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Chapter 2 and 3 notes

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  • 1. Ch. 2 - Classification of Matter
    • I. Describing Matter ( p.34 - 53)
      • Physical Property
      • Physical Change
      • Chemical Change
      • Chemical Property
    MATTER
  • 2. What is Matter?
    • Anything that has mass and volume
  • 3. Characteristic properties
    • physical and chemical properties that help to define and identify a given substance. Density, freezing point and boiling point are characteristic physical properties. Reactivity is a characteristic chemical property.
  • 4. A. Physical Property
    • A characteristic of a substance that can be observed without changing its identity.
      • can be used to separate mixtures
      • EX : magnetism, density, color, size, shape,
  • 5. D. Chemical Property
    • A characteristic that indicates whether a substance can undergo a specific chemical change.
      • EX : flammability, reactivity
    A chemical property is the ABILITY of a substance to react with something else (air, water, acids, etc
  • 6. Boiling point Melting point Color (gray, red, etc.) Combustibility Conductivity Crystallinity Density Ductility Fluorescence Malleability (brittle, malleable) Fracture / cleavage Mass State (solid, liquid, gas, plasma) Hardness Solubility (soluble, insoluble) Appearance / Homogeneity (homogeneous, heterogeneous) Reactivity (reactive with…, nonreactive with…, inert) Origin (naturally occurring, organic, inorganic, synthetic) Luster (dull, shiny) Texture (smooth, rough) Shape (cubic, pyramidal, elliptical, spherical, etc.) Streak Optical properties (transparent, translucent, opaque) Volume Weight Magnetic (magnetic, nonmagnetic) Flammability Some properties…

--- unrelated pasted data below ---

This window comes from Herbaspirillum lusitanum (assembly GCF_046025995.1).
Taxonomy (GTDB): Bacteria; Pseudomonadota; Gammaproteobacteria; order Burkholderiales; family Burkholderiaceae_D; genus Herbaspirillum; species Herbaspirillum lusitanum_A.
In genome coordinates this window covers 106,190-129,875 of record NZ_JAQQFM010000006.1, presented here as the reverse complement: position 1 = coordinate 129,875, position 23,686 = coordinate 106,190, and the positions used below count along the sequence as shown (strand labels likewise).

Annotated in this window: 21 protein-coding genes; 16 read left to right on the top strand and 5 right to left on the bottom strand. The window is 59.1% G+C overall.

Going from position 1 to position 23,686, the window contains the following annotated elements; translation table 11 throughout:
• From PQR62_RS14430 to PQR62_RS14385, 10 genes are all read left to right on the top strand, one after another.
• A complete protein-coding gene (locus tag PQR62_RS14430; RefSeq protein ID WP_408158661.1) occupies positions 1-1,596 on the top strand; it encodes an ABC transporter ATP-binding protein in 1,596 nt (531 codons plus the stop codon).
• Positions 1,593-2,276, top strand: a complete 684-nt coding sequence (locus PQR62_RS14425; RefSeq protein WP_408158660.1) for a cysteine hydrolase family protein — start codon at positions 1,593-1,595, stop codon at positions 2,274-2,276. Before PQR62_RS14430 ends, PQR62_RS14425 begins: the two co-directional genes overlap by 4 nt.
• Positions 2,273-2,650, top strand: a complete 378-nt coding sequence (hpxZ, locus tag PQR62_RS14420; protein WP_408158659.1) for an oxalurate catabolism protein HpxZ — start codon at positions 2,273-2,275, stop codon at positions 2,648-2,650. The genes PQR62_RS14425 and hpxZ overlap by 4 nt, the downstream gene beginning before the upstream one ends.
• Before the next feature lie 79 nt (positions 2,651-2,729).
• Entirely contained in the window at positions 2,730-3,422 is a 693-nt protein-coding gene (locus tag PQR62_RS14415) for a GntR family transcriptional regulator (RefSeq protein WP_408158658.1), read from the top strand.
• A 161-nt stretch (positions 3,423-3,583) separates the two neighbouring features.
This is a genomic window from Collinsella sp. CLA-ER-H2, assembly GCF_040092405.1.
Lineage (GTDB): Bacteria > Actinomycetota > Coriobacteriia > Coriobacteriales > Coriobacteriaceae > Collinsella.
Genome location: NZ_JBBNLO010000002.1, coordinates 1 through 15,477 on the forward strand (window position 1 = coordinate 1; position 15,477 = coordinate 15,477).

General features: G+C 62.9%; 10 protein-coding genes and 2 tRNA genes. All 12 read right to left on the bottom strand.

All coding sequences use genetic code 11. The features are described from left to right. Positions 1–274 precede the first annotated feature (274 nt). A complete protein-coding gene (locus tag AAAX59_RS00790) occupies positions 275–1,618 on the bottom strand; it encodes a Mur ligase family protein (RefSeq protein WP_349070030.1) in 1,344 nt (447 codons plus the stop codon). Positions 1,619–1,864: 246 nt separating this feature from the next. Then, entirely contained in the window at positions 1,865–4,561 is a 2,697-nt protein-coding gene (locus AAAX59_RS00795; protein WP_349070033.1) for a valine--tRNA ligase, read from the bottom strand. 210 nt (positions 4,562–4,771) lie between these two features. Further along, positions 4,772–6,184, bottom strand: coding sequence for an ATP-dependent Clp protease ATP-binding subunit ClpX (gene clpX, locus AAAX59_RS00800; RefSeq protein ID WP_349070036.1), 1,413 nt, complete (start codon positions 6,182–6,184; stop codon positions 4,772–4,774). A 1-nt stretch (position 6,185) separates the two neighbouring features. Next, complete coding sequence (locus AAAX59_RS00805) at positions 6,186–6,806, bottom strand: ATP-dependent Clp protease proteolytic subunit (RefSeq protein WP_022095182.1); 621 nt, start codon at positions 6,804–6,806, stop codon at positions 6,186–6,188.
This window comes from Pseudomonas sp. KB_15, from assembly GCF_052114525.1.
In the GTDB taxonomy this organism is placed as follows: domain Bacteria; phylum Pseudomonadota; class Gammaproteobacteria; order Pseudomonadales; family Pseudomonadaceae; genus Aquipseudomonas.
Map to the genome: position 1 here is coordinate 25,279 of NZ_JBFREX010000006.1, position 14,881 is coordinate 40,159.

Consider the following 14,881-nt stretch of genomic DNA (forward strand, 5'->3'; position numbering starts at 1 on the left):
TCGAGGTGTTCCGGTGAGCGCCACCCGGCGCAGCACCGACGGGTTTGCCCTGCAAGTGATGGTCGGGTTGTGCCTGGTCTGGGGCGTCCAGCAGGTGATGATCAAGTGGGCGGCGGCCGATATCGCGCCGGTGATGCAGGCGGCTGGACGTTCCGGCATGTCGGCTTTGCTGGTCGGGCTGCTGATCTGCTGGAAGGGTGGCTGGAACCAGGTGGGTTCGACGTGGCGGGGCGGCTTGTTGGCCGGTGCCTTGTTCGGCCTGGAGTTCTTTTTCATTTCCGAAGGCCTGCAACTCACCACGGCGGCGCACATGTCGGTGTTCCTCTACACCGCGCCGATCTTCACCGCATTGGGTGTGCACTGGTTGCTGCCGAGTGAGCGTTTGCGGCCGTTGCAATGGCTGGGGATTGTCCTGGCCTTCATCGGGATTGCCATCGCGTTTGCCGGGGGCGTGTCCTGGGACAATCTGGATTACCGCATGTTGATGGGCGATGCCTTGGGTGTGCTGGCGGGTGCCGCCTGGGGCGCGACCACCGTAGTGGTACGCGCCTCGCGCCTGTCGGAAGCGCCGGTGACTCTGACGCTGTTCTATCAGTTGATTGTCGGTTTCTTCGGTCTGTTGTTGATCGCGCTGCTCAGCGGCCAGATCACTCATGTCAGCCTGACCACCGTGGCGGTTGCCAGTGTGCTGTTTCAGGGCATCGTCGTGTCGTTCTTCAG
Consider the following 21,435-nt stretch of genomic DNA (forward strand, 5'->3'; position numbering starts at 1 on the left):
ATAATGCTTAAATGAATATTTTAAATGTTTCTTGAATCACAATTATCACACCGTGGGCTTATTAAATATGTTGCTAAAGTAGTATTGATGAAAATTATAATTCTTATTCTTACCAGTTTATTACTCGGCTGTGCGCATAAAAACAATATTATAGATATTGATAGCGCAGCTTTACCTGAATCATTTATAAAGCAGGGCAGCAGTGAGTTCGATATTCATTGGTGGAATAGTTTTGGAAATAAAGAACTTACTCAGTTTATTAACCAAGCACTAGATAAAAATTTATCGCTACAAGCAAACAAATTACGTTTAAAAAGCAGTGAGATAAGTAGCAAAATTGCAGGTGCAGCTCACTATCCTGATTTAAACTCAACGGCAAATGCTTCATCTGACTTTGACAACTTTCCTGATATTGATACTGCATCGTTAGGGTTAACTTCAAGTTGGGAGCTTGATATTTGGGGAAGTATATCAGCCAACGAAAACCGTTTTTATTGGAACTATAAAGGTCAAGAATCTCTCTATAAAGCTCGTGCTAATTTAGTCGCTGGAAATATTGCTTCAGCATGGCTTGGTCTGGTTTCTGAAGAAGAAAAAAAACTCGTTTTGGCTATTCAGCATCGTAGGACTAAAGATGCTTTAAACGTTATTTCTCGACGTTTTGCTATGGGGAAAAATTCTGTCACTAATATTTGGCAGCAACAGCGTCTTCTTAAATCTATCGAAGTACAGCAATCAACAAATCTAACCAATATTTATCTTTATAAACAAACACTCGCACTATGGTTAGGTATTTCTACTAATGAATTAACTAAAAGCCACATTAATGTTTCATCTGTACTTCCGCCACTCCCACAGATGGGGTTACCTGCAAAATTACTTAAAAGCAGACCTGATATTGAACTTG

• 7.  
  • 8.  
  • 9. B. Physical Change
    • A change in the form of a substance without changing its identity.
      • properties remain the same
      • reversible
      • can be used to separate mixtures
      • EX : dissolving, grinding
  • 10. C. Chemical Change
    • A change in the identity of a substance.
      • properties change
      • irreversible
      • Signs : color change, formation of a gas/solid, release of light/heat
      • EX : burning, rusting
  • 11. Chapter 3: States of Matter AKA: The Kinetic Model Theory (KMT)
  • 12. 4 States of Matter
    • Matter: is anything that has mass and volume
    • 4 States of Matter: solid, liquid, gas, plasma
  • 13. Solids
    • Definite Shape and definite volume; particles vibrate in place
    • 2 types: crystalline and amorphous
    • Crystalline: particles are lined up neatly in repeating patterns of rows.
    • Amorphous: particles do not line up in repeated rows, has no true melting point
  • 14. Examples of Solids:
    • Crystalline:
    • Amorphous:
  • 15. Liquids
    • Definite volume
    • Indefinite shape (takes shape of container)
    • Particles are not arranged in repeating patterns; particles slide past each other
  • 16. Gas
    • Indefinite volume and indefinite shape
    • Particle move rapidly to get away from each other
  • 17. Charles’s Law
    • Charles’s Law : as the temperature of a gas increases, the volume increases proportionally, provided that the pressure and amount of gas remain constant,
    • V 1 /T 1 = V 2 /T 2
    temperature volume
  • 18. Boyle’s Law